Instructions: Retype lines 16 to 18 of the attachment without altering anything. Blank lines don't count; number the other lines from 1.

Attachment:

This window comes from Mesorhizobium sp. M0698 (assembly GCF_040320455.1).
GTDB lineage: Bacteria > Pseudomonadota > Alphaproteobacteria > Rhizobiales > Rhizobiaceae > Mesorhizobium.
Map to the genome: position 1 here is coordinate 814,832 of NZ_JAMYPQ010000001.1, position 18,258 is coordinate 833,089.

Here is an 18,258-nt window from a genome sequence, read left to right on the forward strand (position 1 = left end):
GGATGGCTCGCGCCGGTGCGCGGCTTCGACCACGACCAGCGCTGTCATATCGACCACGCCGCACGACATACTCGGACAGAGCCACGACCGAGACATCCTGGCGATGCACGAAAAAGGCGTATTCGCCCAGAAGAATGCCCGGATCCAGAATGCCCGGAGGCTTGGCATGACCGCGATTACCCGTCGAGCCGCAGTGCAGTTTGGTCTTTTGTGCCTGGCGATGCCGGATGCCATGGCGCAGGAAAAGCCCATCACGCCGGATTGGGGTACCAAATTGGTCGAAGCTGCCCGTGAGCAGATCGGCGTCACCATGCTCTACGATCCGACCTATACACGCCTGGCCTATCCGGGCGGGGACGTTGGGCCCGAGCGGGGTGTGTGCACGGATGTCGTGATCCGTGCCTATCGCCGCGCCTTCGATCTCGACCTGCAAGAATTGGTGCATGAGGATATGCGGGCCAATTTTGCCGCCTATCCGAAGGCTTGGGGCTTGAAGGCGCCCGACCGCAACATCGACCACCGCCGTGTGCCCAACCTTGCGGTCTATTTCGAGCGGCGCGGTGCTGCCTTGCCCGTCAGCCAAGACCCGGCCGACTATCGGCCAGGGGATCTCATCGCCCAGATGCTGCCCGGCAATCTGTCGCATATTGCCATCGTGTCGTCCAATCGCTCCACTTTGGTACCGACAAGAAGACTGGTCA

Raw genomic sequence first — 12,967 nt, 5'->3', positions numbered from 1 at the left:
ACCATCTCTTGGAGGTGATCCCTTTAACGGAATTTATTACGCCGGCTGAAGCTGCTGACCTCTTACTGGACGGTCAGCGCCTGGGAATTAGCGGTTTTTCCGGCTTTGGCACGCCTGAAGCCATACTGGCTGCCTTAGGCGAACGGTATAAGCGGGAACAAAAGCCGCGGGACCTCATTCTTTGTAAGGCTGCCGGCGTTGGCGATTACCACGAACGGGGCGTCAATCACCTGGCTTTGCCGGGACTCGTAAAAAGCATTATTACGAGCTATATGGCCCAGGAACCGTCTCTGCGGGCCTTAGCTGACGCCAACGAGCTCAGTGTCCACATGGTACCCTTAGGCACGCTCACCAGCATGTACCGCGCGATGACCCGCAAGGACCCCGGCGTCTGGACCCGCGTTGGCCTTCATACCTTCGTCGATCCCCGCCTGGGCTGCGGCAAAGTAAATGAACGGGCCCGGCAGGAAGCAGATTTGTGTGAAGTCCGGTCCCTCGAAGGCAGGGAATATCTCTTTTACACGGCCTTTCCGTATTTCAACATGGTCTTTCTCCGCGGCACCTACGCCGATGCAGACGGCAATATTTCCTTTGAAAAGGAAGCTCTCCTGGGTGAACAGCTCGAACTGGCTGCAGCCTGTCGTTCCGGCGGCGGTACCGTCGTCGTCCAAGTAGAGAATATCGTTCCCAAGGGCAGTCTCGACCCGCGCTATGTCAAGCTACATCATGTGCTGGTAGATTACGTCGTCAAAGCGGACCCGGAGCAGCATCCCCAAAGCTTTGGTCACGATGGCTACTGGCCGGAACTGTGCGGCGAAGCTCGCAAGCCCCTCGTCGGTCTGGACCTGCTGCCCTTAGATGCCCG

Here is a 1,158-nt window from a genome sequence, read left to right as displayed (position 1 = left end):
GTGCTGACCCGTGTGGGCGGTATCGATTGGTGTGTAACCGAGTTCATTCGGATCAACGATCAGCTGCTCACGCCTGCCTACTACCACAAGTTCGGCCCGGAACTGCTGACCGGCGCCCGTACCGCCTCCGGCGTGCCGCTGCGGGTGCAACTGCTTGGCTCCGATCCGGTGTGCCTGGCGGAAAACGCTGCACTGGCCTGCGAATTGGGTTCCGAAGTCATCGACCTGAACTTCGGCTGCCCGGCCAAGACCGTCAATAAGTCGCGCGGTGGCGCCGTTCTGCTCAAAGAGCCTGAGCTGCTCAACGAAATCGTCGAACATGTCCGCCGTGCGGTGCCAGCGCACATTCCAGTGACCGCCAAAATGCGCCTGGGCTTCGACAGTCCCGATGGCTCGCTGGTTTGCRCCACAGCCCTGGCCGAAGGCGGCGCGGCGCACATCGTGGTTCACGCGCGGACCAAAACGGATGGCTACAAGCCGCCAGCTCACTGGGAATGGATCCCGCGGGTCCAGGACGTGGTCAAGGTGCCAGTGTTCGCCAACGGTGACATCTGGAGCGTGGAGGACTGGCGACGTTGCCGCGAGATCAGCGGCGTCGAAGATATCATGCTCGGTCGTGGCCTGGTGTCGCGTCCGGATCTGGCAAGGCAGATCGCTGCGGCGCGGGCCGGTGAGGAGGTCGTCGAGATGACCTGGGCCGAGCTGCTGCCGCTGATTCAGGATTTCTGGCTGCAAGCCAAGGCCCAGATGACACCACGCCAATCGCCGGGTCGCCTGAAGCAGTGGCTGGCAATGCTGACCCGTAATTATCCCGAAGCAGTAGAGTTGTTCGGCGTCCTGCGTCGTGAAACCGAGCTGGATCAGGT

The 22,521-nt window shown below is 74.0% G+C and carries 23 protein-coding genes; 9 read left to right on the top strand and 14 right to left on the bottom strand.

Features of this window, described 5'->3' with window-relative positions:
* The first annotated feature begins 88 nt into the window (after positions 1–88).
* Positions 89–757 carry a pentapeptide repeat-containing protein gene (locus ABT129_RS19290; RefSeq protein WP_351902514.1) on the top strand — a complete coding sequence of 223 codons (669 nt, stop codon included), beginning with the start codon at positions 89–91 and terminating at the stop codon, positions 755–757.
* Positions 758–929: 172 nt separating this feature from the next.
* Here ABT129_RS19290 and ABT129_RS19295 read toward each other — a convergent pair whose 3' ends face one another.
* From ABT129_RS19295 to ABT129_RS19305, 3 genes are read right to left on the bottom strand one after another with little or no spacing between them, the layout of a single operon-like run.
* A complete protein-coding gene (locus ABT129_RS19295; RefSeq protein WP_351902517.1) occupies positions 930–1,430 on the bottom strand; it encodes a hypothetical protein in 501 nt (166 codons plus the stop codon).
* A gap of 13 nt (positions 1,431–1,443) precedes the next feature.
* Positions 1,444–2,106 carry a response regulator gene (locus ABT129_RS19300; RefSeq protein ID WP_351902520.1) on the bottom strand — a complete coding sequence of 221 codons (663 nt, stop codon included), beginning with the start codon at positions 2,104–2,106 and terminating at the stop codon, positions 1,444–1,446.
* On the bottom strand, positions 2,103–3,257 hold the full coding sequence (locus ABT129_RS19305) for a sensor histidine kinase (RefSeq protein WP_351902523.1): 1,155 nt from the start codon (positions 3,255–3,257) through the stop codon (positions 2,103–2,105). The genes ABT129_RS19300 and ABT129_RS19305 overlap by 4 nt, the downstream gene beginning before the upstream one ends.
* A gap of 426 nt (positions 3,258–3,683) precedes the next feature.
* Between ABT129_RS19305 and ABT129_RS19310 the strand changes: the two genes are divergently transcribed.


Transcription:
* From ABT129_RS19295 to ABT129_RS19305, 3 genes are read right to left on the bottom strand one after another with little or no spacing between them, the layout of a single operon-like run.
* A complete protein-coding gene (locus ABT129_RS19295; RefSeq protein WP_351902517.1) occupies positions 930–1,430 on the bottom strand; it encodes a hypothetical protein in 501 nt (166 codons plus the stop codon).
* A gap of 13 nt (positions 1,431–1,443) precedes the next feature.